Service Pack

Dennis Faas's picture

A Service Pack (more commonly known as "SP") is a software program that corrects known bugs, problems, or adds new features (and/or both). Companies that produce large applications such as Microsoft and their Windows NT-based operating systems typically release a service pack when the number of individual patches to the application becomes too large.

Service Packs are easier to install than groups of patches, especially with multiple computers that need to be updated over a network.

  • Windows NT 4.0 currently has 6 Service Packs. 
  • Windows 2000 currently has 4 Service Packs. 
  • Windows XP currently has 2 Service Packs.

They are available for download on the official website.

Microsoft's Windows Update

Windows Update is a web-based software update service for Microsoft Windows operating systems.

It offers a one-stop location for downloading critical system component updates, service packs, security fixes/patches and free upgrades to selected Windows components. Additionally, it automatically detects your hardware and provides driver updates when available, and can offer beta versions of some Microsoft programs.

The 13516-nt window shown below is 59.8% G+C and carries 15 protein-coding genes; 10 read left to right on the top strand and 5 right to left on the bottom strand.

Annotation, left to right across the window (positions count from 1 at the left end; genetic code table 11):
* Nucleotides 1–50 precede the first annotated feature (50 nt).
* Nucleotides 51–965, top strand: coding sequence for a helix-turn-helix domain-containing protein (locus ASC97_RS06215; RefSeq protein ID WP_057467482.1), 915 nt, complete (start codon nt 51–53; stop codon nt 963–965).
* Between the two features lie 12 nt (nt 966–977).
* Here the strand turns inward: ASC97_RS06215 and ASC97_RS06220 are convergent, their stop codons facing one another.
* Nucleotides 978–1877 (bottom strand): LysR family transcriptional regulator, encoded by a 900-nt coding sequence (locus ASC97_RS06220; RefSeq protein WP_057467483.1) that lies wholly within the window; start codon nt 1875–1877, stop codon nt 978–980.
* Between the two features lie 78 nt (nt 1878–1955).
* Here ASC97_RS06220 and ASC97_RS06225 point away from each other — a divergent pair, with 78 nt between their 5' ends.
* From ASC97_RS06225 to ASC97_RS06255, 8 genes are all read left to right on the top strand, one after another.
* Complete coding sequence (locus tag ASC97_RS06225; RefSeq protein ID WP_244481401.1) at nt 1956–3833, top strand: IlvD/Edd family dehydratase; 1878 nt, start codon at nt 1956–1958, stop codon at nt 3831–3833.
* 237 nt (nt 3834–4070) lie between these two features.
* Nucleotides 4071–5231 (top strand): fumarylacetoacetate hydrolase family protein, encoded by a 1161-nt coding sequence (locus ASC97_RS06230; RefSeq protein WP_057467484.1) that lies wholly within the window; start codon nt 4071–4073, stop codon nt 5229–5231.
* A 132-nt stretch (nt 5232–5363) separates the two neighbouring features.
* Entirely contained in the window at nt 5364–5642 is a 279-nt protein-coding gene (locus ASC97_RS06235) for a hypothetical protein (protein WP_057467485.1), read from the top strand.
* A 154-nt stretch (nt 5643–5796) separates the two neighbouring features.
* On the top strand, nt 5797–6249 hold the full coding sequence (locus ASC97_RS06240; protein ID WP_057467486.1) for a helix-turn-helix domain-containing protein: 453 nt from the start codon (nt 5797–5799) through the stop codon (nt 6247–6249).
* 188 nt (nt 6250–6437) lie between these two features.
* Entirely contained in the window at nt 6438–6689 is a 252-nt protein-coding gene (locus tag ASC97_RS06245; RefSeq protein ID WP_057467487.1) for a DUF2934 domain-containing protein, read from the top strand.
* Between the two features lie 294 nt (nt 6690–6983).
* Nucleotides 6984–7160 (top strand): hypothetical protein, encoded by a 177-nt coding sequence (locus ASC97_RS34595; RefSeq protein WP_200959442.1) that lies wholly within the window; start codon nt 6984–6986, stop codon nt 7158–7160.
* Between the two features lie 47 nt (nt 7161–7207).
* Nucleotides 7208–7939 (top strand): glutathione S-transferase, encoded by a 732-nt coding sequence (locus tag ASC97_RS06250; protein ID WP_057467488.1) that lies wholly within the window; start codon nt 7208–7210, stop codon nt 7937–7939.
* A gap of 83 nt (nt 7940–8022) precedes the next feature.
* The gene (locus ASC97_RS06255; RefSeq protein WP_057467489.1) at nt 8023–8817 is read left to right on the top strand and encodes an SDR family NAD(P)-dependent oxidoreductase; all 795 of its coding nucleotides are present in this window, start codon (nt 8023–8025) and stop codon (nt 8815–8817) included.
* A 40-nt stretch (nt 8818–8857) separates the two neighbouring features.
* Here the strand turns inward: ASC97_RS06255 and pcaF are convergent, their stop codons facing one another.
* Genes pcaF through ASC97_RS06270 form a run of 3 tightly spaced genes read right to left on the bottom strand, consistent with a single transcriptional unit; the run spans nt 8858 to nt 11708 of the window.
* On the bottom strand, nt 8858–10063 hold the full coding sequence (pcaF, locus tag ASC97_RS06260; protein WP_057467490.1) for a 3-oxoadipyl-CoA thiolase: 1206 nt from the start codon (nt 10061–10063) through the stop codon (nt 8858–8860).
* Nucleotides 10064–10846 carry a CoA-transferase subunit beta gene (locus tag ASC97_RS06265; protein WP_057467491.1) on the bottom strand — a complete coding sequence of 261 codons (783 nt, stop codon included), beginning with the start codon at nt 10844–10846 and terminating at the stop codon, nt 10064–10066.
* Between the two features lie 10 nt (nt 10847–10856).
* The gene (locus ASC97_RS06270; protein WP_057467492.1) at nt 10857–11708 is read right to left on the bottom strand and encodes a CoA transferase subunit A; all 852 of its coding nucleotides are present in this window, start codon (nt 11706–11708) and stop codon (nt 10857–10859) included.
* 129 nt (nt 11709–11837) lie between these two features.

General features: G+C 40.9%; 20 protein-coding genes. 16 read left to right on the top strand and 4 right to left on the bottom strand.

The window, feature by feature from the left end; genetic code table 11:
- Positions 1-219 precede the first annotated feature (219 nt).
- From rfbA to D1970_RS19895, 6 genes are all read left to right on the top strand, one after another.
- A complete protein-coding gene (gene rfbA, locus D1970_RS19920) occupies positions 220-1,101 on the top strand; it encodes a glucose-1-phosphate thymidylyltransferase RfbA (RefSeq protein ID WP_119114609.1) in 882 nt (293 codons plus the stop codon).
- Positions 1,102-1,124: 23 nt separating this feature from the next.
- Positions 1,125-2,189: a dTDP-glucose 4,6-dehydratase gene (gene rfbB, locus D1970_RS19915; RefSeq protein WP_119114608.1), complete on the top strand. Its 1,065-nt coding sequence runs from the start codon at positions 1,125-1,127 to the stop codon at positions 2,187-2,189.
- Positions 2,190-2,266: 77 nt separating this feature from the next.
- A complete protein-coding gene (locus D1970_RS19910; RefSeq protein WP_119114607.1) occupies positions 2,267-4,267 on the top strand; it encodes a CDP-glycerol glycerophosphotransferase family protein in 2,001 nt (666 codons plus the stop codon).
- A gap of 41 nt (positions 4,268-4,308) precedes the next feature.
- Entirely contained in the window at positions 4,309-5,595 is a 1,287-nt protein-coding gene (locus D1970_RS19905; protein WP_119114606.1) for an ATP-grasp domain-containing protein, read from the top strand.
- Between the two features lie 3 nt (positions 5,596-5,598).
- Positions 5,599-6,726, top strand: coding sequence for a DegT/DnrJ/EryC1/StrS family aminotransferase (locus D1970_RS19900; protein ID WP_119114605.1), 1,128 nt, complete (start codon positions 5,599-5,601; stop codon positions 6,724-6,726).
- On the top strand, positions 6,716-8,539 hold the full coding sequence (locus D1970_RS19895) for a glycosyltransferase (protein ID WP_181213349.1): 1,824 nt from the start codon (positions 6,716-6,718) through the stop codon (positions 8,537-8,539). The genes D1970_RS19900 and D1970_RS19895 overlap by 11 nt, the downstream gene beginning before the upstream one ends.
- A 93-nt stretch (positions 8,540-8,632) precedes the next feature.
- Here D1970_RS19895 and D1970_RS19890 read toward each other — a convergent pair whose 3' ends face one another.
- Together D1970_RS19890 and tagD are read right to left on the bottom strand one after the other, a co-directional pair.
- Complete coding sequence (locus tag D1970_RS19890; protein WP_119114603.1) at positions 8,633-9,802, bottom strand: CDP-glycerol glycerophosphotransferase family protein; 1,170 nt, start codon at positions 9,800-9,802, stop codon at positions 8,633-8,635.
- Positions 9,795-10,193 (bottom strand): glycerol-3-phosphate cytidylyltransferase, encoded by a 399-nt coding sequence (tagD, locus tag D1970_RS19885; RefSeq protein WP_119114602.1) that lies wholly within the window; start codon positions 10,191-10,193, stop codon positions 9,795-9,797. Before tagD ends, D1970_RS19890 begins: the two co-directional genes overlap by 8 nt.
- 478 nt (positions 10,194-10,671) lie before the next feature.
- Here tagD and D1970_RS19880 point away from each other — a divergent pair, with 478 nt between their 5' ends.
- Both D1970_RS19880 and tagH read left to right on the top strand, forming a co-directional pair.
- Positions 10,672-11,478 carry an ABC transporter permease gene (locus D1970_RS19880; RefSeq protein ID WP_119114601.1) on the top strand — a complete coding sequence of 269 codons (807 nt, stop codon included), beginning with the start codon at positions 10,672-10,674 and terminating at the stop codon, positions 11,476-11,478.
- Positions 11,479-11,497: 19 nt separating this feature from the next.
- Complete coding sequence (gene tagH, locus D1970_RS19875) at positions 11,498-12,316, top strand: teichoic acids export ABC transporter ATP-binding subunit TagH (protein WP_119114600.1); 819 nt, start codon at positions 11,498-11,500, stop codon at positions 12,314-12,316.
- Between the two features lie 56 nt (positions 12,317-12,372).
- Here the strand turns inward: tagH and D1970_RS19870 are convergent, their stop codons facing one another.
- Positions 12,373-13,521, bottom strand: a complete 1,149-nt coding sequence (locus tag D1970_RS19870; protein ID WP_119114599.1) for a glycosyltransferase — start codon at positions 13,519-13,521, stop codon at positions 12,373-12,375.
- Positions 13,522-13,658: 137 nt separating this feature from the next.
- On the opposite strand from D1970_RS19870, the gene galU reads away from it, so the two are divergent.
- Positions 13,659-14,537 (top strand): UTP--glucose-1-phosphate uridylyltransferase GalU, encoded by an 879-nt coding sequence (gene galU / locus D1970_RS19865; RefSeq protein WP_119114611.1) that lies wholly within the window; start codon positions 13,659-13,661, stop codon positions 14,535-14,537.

Most new fixes and updates go "live" on the Windows Update website very soon after they are released. Alternatively, fixes and updates can always be downloaded manually from the Microsoft website.

The Windows Update website requires Internet Explorer, as it needs to access the system files and functions. Also, it is coded using the Microsoft scripting languages VBScript and JScript. It is compatible with Netscape 8.0 Beta, which uses the Internet Explorer rendering engine for that particular website.

In late 2004, Microsoft released Windows Update 5 for Windows XP, which includes Service Pack 2 and several major changes to the update application. Users without broadband access can order a CD of XP Service Pack 2 from the Microsoft website; there is no charge even for shipping, and the packaging encourages sharing the CD with other users of Windows XP. After installing SP2, one should then go to the Microsoft website to check for newer updates - several have been released since SP2.

Windows Update: History

Windows Update site was first introduced with launch of Windows 98. Since then the site has gone though several revisions. In 2005, Microsoft plans to introduce a "Windows Update Service" that delivers updates for supported OSs, plus Office, Exchange and SQL Server.

This article is adapted from

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